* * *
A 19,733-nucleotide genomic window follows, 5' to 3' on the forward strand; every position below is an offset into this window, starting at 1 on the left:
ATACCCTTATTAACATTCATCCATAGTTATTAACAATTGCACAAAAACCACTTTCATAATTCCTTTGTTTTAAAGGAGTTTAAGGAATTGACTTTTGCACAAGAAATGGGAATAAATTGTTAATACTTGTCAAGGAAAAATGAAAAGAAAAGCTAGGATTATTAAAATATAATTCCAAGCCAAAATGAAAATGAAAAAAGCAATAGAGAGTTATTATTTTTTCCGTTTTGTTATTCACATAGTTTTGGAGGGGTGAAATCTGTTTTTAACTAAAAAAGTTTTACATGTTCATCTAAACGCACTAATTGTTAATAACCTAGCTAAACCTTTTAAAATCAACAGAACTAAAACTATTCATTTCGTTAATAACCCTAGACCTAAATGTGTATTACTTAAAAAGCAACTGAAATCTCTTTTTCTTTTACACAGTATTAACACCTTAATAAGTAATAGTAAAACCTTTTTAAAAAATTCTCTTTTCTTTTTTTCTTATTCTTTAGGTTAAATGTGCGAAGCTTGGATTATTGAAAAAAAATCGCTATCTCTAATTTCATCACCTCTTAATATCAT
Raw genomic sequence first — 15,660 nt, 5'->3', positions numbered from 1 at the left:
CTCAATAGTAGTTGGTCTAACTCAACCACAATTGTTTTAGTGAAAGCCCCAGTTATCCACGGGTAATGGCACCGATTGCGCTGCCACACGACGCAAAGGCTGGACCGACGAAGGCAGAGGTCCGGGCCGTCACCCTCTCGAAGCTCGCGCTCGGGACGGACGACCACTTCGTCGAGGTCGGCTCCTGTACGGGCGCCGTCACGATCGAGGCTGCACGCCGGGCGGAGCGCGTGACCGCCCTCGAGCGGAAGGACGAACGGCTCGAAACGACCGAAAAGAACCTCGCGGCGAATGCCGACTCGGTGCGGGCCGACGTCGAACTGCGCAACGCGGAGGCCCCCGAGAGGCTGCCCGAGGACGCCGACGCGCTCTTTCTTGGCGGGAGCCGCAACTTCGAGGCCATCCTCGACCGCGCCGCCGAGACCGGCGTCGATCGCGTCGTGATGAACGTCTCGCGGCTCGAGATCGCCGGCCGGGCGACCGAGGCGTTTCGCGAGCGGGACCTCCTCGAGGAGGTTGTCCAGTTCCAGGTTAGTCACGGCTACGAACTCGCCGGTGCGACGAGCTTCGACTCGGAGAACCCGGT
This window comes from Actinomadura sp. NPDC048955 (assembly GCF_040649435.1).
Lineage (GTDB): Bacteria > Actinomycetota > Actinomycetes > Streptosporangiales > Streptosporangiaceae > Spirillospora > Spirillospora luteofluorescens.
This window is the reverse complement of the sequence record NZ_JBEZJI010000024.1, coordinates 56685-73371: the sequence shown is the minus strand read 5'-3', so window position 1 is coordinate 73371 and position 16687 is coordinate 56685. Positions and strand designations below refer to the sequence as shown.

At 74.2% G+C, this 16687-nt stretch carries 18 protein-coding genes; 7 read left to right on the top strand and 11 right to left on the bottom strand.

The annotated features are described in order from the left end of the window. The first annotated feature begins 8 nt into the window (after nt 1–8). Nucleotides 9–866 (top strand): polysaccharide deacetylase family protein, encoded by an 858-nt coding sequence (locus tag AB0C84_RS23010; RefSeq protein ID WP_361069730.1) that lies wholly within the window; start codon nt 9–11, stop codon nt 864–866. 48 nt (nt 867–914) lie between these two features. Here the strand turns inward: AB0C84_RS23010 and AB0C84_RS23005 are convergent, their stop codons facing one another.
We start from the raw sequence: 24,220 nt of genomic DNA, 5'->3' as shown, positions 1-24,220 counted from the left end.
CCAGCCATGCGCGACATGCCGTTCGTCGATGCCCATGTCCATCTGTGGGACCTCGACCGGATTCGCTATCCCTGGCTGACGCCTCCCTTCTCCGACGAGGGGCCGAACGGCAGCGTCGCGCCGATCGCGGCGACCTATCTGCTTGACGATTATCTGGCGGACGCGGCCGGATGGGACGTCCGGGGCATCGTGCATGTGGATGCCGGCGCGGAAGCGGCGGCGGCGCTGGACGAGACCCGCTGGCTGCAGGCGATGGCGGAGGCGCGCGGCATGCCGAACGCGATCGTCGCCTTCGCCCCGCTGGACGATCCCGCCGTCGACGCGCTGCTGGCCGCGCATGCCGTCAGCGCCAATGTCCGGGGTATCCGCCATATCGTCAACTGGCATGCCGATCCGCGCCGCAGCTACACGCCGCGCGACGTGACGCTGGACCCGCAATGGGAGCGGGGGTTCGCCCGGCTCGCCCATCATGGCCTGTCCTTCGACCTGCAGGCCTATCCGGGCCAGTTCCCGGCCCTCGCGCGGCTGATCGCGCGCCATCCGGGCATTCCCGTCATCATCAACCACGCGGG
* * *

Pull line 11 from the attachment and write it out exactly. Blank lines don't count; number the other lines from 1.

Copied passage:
CCAGCCATGCGCGACATGCCGTTCGTCGATGCCCATGTCCATCTGTGGGACCTCGACCGGATTCGCTATCCCTGGCTGACGCCTCCCTTCTCCGACGAGGGGCCGAACGGCAGCGTCGCGCCGATCGCGGCGACCTATCTGCTTGACGATTATCTGGCGGACGCGGCCGGATGGGACGTCCGGGGCATCGTGCATGTGGATGCCGGCGCGGAAGCGGCGGCGGCGCTGGACGAGACCCGCTGGCTGCAGGCGATGGCGGAGGCGCGCGGCATGCCGAACGCGATCGTCGCCTTCGCCCCGCTGGACGATCCCGCCGTCGACGCGCTGCTGGCCGCGCATGCCGTCAGCGCCAATGTCCGGGGTATCCGCCATATCGTCAACTGGCATGCCGATCCGCGCCGCAGCTACACGCCGCGCGACGTGACGCTGGACCCGCAATGGGAGCGGGGGTTCGCCCGGCTCGCCCATCATGGCCTGTCCTTCGACCTGCAGGCCTATCCGGGCCAGTTCCCGGCCCTCGCGCGGCTGATCGCGCGCCATCCGGGCATTCCCGTCATCATCAACCACGCGGG